All Posts Tagged Tag: ‘Broadband’
The number of new broadband connections in the U.S. declined in the second quarter to the lowest level in seven years according to the Leichtman Research Group.
There were 887,000 new connections in the quarter among the top 20 cable and phone providers. The top broadband providers now account for 65.1 million subscribers with cable companies having 35.3 million broadband subscribers, and telephone companies having over 29.7 million subscribers.
Delta Air Lines announced today that it will offer broadband Wi-Fi access onboard the airline’s domestic fleet.
Delta has partnered with Aircell to install the company’s Mobile Broadband Network on the carrier’s domestic fleet. The system, Gogo, will allow Delta passengers traveling with Wi-Fi enabled devices, such as laptops, smartphones and PDAs to access the Internet. The service will be available to customers for $9.95 on flights of three hours or less, and $12.95 on flights more than three hours.
UK based BT said today that it plans to invest $3 billion in super fast broadband providing access to 10 million homes by 2012.
BT says the new broadband will have speeds of up to 100 Mb/s with the potential for speeds of more than 1,000 Mb/s.
The company says its broadband plan will only be rolled out if regulator Ofcom allows it to receive a good return on its investment.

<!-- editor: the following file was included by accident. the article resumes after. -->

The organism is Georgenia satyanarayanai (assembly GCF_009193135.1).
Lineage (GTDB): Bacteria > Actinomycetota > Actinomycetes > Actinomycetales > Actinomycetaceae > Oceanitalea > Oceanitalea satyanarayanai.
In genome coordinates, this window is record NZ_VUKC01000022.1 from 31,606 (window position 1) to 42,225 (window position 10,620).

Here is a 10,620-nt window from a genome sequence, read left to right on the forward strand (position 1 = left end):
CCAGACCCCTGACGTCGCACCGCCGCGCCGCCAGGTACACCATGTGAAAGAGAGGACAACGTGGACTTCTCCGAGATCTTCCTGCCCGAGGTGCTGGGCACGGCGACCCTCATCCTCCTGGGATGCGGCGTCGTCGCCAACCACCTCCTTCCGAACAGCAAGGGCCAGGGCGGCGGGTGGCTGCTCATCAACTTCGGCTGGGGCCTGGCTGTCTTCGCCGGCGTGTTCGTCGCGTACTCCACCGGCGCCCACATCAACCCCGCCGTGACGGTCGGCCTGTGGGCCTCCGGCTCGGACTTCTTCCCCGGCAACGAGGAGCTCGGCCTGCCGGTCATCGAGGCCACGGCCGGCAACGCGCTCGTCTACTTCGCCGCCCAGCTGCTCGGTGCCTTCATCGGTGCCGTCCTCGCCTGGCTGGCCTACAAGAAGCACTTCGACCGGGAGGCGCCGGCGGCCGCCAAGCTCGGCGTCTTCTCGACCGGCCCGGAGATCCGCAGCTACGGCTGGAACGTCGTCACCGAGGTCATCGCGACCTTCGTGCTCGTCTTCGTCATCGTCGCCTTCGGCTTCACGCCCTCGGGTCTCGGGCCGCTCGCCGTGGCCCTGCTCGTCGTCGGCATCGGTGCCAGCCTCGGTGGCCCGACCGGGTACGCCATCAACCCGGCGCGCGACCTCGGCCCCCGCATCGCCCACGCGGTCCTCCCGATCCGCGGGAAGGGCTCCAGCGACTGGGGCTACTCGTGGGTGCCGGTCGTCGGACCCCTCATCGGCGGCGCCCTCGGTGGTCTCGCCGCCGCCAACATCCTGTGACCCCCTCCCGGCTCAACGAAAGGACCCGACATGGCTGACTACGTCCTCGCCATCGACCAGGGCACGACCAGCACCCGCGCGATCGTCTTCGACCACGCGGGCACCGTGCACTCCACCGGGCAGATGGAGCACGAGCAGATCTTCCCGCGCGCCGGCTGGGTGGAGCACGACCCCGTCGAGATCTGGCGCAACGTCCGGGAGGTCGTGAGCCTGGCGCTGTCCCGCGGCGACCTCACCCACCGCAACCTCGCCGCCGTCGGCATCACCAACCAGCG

Over half (55%) of all adult Americans now have a high-speed Internet connection at home, according to a new survey by the Pew Internet & American Life Project.
The percentage of Americans with broadband has increased from 47 percent in early 2007 and 42 percent in early 2005. Of those who access the Internet at home, 79 percent have a high-speed connection and 15 percent use dialup.
Adults who live in households whose annual incomes are less than $20,000 a year, home broadband adoption was at 25% in early 2008, compared to 28 percent in 2007.
The Network Neutrality debate is, to understate it, heated. On one side are ideals, on the other side is money, which is not a new dichotomy in any sense, and both can be equally powerful motivators*. Also, while passion tends to color an issue (sometimes incorrectly), economic theory tends to mire subscribers in stubborn dogma.
Neither side wants to budge for fear of losing, or for fear of the embarrassment of choosing the wrong team.
More than half of Europeans are now regular Internet users, 80 percent of them have broadband connections and 60 percent of public services are online according to a new report from the European Commission.
In 2007, the Internet attracted close to 40 million new regular users in the EU (now 250 million in total). More than 96 percent of European schools are now connected to the Internet, two thirds of which have broadband.
Broadband penetration has increased more than 300 percent since 2002, according to a new analysis from Scarborough Research.
In 2002, 12 percent of U.S. adults had a broadband connection in their household. Now, close to half (49%) have broadband. DSL connections have grown more than cable modems, but both have seen significant growth. Since 2002, cable modem penetration increased 188 percent and DSL connections increased 575 percent.
When a company receives money, you’ve got to consider questions of "how much" and "who from" to figure out what sort of attention it’s owed. In the case of broadband service provider Open Range Communications, the answers are "a lot" and "a branch of the U.S. government."